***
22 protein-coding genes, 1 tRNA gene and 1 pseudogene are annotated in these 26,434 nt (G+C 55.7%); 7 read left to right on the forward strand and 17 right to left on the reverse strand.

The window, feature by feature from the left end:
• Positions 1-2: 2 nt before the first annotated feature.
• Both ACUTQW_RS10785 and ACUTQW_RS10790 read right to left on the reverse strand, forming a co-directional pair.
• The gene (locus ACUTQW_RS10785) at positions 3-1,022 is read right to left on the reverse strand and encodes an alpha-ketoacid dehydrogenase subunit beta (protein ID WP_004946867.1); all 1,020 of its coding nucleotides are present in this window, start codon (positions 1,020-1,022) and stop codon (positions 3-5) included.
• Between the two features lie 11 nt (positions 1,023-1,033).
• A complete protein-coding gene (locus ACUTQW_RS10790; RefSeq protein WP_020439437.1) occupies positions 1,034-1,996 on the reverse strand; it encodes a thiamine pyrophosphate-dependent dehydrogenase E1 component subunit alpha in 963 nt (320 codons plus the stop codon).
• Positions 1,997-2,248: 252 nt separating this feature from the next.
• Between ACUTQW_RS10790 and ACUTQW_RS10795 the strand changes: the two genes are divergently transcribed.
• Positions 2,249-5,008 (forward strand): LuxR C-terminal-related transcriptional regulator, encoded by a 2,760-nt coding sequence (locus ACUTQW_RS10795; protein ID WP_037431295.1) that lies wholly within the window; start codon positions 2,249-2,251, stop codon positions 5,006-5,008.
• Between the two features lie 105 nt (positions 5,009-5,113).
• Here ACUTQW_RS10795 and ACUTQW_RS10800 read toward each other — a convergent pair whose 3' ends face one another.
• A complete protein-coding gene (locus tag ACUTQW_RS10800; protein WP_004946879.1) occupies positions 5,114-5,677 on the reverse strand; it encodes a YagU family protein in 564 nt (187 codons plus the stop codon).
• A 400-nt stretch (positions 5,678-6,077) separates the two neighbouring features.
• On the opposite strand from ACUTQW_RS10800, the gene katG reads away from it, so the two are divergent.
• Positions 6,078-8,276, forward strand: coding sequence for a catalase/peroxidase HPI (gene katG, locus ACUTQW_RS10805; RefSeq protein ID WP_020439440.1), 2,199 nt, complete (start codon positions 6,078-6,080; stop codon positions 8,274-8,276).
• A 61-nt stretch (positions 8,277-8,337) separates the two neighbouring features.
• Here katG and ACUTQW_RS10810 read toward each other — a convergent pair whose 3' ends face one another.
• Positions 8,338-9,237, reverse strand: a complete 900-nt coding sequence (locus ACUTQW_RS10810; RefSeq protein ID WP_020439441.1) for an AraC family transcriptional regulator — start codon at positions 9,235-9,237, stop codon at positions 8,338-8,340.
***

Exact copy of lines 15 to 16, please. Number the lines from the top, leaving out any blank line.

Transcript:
• On the opposite strand from ACUTQW_RS10800, the gene katG reads away from it, so the two are divergent.
• Positions 6,078-8,276, forward strand: coding sequence for a catalase/peroxidase HPI (gene katG, locus ACUTQW_RS10805; RefSeq protein ID WP_020439440.1), 2,199 nt, complete (start codon positions 6,078-6,080; stop codon positions 8,274-8,276).